The overall goal of the current study was to identify proteins associated with Golgi membranes in different phases of the cell cycle and therefore to unveil the molecular mechanisms underlying the morphological change of Golgi membranes. For this purpose, proteins in isolated Golgi membranes treated with mitotic cytosol were comprehensively compared with those treated with interphase cytosol using the iTRAQ-labeling technique combined with LC-MALDI-MS/MS analysis. This allowed us to identify and quantitatively analyze a total of 1,193 of Golgi membrane and associated proteins. The identified known and potential Golgi intrinsic and associated proteins include the following major functional categories: 42 Golgi structural proteins, such as GRASP55, GRASP65, and GM130, that are involved in Golgi structure formation; 50 Golgi resident enzymes involved in various steps of glycoprotein modifications such as mannosidases I and II; seven SNARE proteins for membrane fusion; 25 Rab GTPases for vesicle tethering and 36 COPI and COPII vesicle coat protein subunits. More importantly, the combination of the quantitative approach with Western blotting allowed us to unveil 84 proteins with significant changes in abundance under mitotic condition compared with interphase condition (Figs. 6 and and77 and supplemental Table 3). The specificities of these protein changes to Golgi membrane disassembly process in the cell cycle were further supported by the following evidence: 1) many of these protein changes were detected in more than one experiment; 2) multiple or all subunits of several protein complexes were found changed in the same direction and to a similar degree; and 3) the protein changes under mitotic condition were reversed upon a subsequent interphase cytosol treatment, which is consistent with the reversible morphological changes under these conditions.

Among these proteins, several COPI coatomer subunits (e.g. α, β, γ, and δ) are of particular interest. COPI vesicle formation in interphase cells is believed to mediate intra-Golgi transport and retrograde transport for the Golgi to the endoplasmic reticulum-Golgi intermediate compartment (39). In interphase cells, COPI coat proteins are enriched on Golgi membranes. COPI vesicle formation is also thought to be part of the mitotic fragmentation process to sequester the Golgi membranes into vesicles (5). As the COPI coat is not a stable structure, it falls off the vesicles for preparation of subsequent membrane fusion. As shown in Fig. 7B, the membrane-associated COPI coat proteins were reduced after mitotic cytosol treatment and returned to control level after subsequent interphase cytosol treatment.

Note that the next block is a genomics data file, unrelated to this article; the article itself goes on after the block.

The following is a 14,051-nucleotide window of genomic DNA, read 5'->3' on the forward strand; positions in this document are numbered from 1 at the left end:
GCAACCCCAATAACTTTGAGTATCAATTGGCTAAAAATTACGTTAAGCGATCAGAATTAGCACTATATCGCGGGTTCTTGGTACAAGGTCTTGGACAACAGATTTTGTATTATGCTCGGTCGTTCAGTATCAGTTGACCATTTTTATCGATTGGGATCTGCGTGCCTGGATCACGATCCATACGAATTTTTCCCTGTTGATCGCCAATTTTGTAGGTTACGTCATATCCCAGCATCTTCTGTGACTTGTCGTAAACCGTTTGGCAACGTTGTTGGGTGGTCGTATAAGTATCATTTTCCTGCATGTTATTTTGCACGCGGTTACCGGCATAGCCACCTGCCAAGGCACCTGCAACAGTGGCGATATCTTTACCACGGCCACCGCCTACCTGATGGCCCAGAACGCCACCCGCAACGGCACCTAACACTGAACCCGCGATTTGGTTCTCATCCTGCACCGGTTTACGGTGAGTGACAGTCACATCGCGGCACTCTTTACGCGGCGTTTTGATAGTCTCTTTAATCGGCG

The signaling protein Rab11a is a small GTPase associated with the trans Golgi network (TGN) and endosomes and is thought to be involved in endosome to TGN recycling (40,42). Recent studies showed that Rab11 is required for the formation of the cleavage furrow, or contractile ring, for separation of the two daughter cells in cytokinesis (43,46). Although it has been thought that the membrane is likely from the endosomes, as Rab11 is located on both endosome and TGN membranes, it is unclear whether the Golgi can also provide the required membranes for cytokinesis. Our results showed that the association of Rab11a is increased during mitosis (Fig. 6B), demonstrating that Golgi membrane could function as the donor membrane for the formation of the cleavage furrow.

Another interesting group of proteins are the cytoskeletal proteins. For example, the amount of membrane-associated actin γ 1 (Actg1) was dramatically increased upon mitotic cytosol treatment compared with control interphase cytosol treatment, and this amount was reduced when the mitotic Golgi fragments were further treated with the interphase cytosol to allow Golgi assembly to occur (Figs. 6B and and77B). In contrast, the microtubule components, such as tubulin isoforms α 1a (Tuba1a), 1b (Tuba1b), 3a (Tuba3a) and β5 (Tubb5), were decreased when the Golgi membranes were fragmented upon mitotic cytosol treatment and were restored when further treated with interphase cytosol (Figs. 6C and and77B). The formation and positioning of the Golgi ribbon-like structure is thought to be dependent on microtubule organization and the centrosome (47,50). The centrosome nucleates polarized microtubule assembly and creates a radial array of microtubules with minus ends embedded in the centrosome and plus ends extended in all directions toward the cell periphery. Golgi membrane-associated minus end-directed microtubule motors, mainly dynein, move the Golgi stacks inward and cause concentration of the Golgi stacks around the centrosome. ER-derived vesicles track along microtubules to allow collection of the cargo proteins in the Golgi apparatus positioned at the cell center and then move back toward the cell periphery along microtubules to various destinations including the plasma membrane. Thus, the ribbon formation and localization of the Golgi may facilitate protein transport in mammalian cells. Our results demonstrated that the interaction between the Golgi membranes and the microtubule cytoskeleton is reduced during mitosis, suggesting that dissociation of Golgi membranes from the microtubule cytoskeleton may be part of the mechanism underlying Golgi fragmentation at the onset of mitosis. On the other hand, the role for actin microfilaments in Golgi organization is so far unclear, although it has been indicated that actin plays a role in ER to Golgi transport (51). Our results suggest that the actin cytoskeleton is selectively associated with mitotic Golgi vesicles instead of intact Golgi cisternal membranes, a feature important for vesicle transport. These possibilities need further investigation. Taken together, this quantitative proteomics study has provided a near complete accounting of proteins in the Golgi apparatus of rat liver under both interphase and mitotic conditions. The data provide an important foundation for the resolution of long standing problems regarding the secretory pathway and biogenesis of this membrane organelle.